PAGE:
Various thoughts on current events with an emphasis on politics, legal issues, sports, and whatever is on my mind. Emails can be sent to firstname.lastname@example.org; please put "blog comments" in the subject line.
I caught a few minutes of the replay of Sen. Feingold questioning Judge Roberts, and you know, it was pretty interesting. And, not useless. (1) Feingold had some good evidence that some the writings the Dems were using actually was Roberts' own opinions (personal cover notes, personal testimony to Congress when he was in private practice).
(2) Roberts said a telling thing -- he seemed (though I don't think there was a follow-up on the point) to suggest that the core reason for habeas corpus appeals was to determine innocence (Roberts cited an article by his former boss suggesting the appellate process was amuck, and the actual innocence of the defendant was basically ignored in honor of playing the "let's have another appeal game").
But, there are many reasons for habeas, which determines the authority to hold the prisoner. The prisoner need not necessarily be innocent to be wrongly held. If a person had incompetent representation, are we not to worry about it, if (in the appellate judge's view) the defendant was "innocent?" No. One can't put too much into a passing comment, but it got my attention.
(3) We have another person who didn't like the old more liberal days, but tells us not to worry -- the law changed. In fact, the law changed to a conservative direction, which means they are actually "mainstream" now! This really isn't too appealing -- in various ways, the law should actually should lean the other way again, and a strong believer of the status quo is not an ideal choice. And, you kinda know his leanings when he could not even admit that innocents were saved by the appeals process -- upon questioning, he said the claim was able to be heard.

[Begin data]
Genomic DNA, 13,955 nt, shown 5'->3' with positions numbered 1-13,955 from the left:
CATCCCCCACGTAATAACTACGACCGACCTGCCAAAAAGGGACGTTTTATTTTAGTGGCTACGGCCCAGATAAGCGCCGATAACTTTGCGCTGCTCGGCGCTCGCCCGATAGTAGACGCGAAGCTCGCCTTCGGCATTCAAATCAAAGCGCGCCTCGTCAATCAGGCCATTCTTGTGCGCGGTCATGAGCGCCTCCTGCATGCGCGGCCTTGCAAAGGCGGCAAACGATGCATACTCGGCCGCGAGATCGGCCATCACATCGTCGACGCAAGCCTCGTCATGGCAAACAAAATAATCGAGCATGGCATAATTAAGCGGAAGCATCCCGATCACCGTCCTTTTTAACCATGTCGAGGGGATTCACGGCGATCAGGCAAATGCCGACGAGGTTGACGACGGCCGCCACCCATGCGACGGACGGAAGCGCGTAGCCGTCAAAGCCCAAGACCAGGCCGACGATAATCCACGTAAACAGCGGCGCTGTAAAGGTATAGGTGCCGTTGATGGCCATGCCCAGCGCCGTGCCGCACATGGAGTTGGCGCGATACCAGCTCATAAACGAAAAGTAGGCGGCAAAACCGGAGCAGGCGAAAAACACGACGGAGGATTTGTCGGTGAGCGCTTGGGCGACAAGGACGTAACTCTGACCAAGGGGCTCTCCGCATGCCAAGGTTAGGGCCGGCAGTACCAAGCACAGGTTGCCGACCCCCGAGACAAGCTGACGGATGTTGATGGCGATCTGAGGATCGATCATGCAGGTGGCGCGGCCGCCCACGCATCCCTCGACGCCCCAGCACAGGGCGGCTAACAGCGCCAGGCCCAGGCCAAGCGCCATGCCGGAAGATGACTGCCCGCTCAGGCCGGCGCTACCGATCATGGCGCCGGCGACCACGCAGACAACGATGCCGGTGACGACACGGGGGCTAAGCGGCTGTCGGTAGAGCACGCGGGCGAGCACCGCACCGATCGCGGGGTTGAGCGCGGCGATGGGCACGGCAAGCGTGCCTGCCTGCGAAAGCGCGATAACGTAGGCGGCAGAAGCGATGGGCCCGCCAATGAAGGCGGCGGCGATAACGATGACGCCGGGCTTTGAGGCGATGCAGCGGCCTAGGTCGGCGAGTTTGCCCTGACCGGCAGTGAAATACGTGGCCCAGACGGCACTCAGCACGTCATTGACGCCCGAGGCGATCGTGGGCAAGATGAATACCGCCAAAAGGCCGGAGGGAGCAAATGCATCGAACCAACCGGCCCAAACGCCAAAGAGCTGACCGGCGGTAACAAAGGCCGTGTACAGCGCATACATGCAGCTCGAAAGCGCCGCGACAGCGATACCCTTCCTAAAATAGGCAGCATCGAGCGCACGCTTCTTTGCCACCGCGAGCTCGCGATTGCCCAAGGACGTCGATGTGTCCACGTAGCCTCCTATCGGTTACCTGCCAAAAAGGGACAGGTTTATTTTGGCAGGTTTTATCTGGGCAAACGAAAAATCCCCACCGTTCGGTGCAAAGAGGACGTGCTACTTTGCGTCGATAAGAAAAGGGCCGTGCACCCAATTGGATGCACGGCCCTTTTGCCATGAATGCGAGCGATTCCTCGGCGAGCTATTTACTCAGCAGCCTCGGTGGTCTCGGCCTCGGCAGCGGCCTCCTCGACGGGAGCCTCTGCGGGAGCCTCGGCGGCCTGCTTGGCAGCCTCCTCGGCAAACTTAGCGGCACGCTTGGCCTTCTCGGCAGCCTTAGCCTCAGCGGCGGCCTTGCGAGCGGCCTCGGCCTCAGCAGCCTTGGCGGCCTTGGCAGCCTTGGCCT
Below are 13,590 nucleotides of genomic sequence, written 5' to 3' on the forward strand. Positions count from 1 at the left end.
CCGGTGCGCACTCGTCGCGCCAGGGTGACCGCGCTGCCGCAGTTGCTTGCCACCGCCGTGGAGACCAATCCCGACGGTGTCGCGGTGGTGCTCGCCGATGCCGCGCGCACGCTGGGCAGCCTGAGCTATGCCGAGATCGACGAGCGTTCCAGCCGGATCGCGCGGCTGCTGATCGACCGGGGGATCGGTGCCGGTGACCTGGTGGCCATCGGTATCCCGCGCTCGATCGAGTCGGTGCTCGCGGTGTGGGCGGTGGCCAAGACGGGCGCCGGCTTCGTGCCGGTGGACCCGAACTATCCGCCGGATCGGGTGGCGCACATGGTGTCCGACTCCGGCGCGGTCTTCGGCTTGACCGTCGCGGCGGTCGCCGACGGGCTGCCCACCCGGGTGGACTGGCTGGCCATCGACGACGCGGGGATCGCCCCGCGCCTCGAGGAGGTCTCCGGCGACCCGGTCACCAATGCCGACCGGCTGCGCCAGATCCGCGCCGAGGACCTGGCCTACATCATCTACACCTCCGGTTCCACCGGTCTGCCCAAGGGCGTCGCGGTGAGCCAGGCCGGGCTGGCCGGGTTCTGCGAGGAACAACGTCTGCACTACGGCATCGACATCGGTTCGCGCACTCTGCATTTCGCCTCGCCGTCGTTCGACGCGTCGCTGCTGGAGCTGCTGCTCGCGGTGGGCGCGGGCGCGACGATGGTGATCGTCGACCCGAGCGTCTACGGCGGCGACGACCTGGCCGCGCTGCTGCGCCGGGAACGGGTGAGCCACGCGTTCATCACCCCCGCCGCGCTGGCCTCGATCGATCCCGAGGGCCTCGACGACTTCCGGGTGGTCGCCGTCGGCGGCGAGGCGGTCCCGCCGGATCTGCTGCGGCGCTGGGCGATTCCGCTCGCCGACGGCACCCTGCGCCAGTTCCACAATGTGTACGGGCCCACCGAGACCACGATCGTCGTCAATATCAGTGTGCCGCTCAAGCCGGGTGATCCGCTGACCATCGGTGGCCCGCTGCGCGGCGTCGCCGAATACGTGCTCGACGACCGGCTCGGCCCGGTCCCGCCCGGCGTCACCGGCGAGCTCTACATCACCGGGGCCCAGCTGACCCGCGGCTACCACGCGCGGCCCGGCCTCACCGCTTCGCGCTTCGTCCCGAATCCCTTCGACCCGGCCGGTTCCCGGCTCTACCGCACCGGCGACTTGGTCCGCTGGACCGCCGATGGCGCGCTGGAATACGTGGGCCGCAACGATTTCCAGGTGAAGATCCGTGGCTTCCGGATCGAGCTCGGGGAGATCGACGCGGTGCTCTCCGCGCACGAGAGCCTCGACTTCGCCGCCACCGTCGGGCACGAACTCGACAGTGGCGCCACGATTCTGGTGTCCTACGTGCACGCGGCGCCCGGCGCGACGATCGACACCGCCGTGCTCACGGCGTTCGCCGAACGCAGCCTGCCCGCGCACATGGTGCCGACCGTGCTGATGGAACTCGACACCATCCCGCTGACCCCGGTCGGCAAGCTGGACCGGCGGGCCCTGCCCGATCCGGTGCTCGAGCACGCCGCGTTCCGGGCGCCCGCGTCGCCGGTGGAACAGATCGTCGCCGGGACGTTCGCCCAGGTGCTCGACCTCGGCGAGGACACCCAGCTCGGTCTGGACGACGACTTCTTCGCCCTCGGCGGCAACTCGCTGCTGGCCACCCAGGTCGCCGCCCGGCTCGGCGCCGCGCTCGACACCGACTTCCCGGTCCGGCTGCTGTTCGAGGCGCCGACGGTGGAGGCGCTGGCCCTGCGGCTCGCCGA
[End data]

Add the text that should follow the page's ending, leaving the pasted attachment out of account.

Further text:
(4) Decision assignments are done at least to a degree strategically. Legal experts and court watchers have noted the fact. The idea he will suddenly not use the power to assign in this fashion is not really to be taken seriously. I think more should be said actually about Roberts' CJ potential. Seriously, we really don't know what sort of leadership he will bring.
And, no, I'm not with those who think the position is not really relevant. Not to be exaggerated, yes, but do not tell me Rehnquist did not use his role to steer the Court in a certain direction, just as Burger tried to do, and Warren did as well. I simply don't know, and this is different from his role as a justice alone, what sort of CJ he will be. Rehnquist followed the tone of his associate justice in many ways. Warren was governor of California. How do we judge Roberts?
(5) Roberts is on record saying a new federal intermediate appeals court to handle errors below was a moronic idea and the true problem was that there was too many appeals in the first place. This alone would cause one person I know to oppose the guy on principle. Not that she needs much pushing.
But, since Feingold supports the like of Ashcroft, will he just vote for Roberts anyway for the sake of comity? Also seen: Clark/Feingold for 2008 tickets. Well, Russ does sound like my sort of guy, except when he's not, you know.